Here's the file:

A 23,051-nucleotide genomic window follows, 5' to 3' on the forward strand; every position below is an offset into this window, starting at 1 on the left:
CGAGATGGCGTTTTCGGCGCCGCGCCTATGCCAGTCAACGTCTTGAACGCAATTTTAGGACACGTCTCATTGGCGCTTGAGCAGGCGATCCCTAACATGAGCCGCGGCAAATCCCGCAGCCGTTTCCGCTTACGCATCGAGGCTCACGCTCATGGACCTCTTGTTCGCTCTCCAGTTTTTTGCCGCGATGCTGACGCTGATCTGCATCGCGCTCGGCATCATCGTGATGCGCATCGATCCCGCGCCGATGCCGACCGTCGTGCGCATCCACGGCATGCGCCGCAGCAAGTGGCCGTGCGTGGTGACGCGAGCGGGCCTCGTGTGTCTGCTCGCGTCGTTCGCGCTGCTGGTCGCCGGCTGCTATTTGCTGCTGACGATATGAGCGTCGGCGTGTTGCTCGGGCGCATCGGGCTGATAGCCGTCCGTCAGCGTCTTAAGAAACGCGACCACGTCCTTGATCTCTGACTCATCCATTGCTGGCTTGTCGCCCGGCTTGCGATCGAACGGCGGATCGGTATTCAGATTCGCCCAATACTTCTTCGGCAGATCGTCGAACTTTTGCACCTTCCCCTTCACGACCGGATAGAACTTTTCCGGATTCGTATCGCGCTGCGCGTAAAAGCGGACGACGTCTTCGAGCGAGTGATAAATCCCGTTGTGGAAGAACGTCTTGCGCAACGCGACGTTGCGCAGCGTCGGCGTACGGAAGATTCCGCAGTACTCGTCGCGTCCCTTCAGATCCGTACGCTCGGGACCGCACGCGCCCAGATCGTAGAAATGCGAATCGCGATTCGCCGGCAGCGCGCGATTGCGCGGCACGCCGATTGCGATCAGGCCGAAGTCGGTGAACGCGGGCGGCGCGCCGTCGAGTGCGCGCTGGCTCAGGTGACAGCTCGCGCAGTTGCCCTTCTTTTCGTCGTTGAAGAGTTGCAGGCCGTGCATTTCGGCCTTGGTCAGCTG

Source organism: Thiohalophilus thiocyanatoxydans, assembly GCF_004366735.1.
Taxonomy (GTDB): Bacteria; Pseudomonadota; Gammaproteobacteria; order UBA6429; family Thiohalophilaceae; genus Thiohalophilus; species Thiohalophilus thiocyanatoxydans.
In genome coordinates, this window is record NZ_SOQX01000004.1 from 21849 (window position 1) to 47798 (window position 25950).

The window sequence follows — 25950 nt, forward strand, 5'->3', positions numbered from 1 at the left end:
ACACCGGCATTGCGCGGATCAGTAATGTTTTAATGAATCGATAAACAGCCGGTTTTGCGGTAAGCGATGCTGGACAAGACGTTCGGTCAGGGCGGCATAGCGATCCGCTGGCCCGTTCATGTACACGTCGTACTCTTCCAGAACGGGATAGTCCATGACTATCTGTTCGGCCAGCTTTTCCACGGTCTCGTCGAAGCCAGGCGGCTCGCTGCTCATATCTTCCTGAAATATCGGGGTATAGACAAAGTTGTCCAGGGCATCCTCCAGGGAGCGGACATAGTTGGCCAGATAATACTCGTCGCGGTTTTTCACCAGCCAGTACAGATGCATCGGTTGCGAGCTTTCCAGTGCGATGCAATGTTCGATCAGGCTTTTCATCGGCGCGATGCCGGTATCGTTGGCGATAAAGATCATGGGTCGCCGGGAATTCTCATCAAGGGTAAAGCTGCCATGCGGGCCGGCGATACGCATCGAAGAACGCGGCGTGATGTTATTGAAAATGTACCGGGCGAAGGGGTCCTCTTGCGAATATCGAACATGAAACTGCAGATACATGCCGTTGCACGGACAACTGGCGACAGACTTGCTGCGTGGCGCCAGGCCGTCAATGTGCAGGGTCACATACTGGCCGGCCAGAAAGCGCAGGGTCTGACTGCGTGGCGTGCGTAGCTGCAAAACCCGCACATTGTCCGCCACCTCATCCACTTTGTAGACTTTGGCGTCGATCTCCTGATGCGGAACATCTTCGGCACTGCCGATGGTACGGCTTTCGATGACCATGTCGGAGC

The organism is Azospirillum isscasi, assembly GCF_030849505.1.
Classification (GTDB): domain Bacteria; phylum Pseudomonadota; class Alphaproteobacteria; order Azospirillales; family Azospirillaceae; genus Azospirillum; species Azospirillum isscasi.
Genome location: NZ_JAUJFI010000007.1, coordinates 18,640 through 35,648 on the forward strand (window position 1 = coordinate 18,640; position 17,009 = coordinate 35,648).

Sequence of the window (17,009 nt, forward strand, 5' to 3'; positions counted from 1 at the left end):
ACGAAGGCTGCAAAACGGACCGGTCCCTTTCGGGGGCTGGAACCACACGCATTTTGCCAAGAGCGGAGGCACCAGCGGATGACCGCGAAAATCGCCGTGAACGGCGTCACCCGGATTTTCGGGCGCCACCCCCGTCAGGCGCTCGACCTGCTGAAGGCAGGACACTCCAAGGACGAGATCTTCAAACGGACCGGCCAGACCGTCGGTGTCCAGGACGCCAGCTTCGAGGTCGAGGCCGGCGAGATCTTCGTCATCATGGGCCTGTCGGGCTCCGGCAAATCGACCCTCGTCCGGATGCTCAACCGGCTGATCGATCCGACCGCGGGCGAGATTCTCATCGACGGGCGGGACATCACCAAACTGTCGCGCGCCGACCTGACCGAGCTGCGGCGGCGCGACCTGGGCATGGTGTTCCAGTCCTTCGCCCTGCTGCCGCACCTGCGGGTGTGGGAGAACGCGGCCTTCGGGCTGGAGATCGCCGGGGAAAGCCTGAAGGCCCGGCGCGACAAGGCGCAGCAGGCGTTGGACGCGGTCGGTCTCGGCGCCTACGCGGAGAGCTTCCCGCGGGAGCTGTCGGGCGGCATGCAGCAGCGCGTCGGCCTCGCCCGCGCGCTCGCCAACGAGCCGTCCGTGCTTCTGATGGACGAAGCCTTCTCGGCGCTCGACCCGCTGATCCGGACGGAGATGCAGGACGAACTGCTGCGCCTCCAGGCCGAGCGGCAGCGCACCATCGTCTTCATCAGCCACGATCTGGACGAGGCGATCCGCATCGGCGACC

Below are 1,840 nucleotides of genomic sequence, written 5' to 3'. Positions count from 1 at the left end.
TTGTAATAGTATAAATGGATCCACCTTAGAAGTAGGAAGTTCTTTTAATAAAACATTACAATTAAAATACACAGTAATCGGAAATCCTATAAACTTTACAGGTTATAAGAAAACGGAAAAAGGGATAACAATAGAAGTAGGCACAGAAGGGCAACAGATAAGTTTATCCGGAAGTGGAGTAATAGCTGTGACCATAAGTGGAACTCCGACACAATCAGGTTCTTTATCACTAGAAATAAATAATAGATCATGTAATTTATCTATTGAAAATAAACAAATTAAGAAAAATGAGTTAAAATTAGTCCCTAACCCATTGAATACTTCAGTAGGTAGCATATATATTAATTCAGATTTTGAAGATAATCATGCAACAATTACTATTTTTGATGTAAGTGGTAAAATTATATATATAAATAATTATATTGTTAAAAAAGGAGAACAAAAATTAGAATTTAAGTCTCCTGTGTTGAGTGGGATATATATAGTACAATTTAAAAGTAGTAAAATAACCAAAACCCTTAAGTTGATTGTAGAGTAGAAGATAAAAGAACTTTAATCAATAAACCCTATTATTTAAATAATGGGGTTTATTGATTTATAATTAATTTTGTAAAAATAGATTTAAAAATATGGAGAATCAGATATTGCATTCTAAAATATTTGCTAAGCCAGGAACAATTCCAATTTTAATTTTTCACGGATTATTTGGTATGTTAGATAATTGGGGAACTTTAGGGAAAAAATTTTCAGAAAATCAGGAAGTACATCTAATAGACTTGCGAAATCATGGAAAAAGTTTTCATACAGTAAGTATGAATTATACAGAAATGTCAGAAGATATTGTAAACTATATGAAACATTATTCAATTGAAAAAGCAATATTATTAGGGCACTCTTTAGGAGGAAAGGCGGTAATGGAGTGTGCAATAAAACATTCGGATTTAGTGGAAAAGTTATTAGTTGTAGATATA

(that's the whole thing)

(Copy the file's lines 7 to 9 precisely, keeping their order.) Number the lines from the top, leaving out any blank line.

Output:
ACACCGGCATTGCGCGGATCAGTAATGTTTTAATGAATCGATAAACAGCCGGTTTTGCGGTAAGCGATGCTGGACAAGACGTTCGGTCAGGGCGGCATAGCGATCCGCTGGCCCGTTCATGTACACGTCGTACTCTTCCAGAACGGGATAGTCCATGACTATCTGTTCGGCCAGCTTTTCCACGGTCTCGTCGAAGCCAGGCGGCTCGCTGCTCATATCTTCCTGAAATATCGGGGTATAGACAAAGTTGTCCAGGGCATCCTCCAGGGAGCGGACATAGTTGGCCAGATAATACTCGTCGCGGTTTTTCACCAGCCAGTACAGATGCATCGGTTGCGAGCTTTCCAGTGCGATGCAATGTTCGATCAGGCTTTTCATCGGCGCGATGCCGGTATCGTTGGCGATAAAGATCATGGGTCGCCGGGAATTCTCATCAAGGGTAAAGCTGCCATGCGGGCCGGCGATACGCATCGAAGAACGCGGCGTGATGTTATTGAAAATGTACCGGGCGAAGGGGTCCTCTTGCGAATATCGAACATGAAACTGCAGATACATGCCGTTGCACGGACAACTGGCGACAGACTTGCTGCGTGGCGCCAGGCCGTCAATGTGCAGGGTCACATACTGGCCGGCCAGAAAGCGCAGGGTCTGACTGCGTGGCGTGCGTAGCTGCAAAACCCGCACATTGTCCGCCACCTCATCCACTTTGTAGACTTTGGCGTCGATCTCCTGATGCGGAACATCTTCGGCACTGCCGATGGTACGGCTTTCGATGACCATGTCGGAGC

The organism is Azospirillum isscasi, assembly GCF_030849505.1.
Classification (GTDB): domain Bacteria; phylum Pseudomonadota; class Alphaproteobacteria; order Azospirillales; family Azospirillaceae; genus Azospirillum; species Azospirillum isscasi.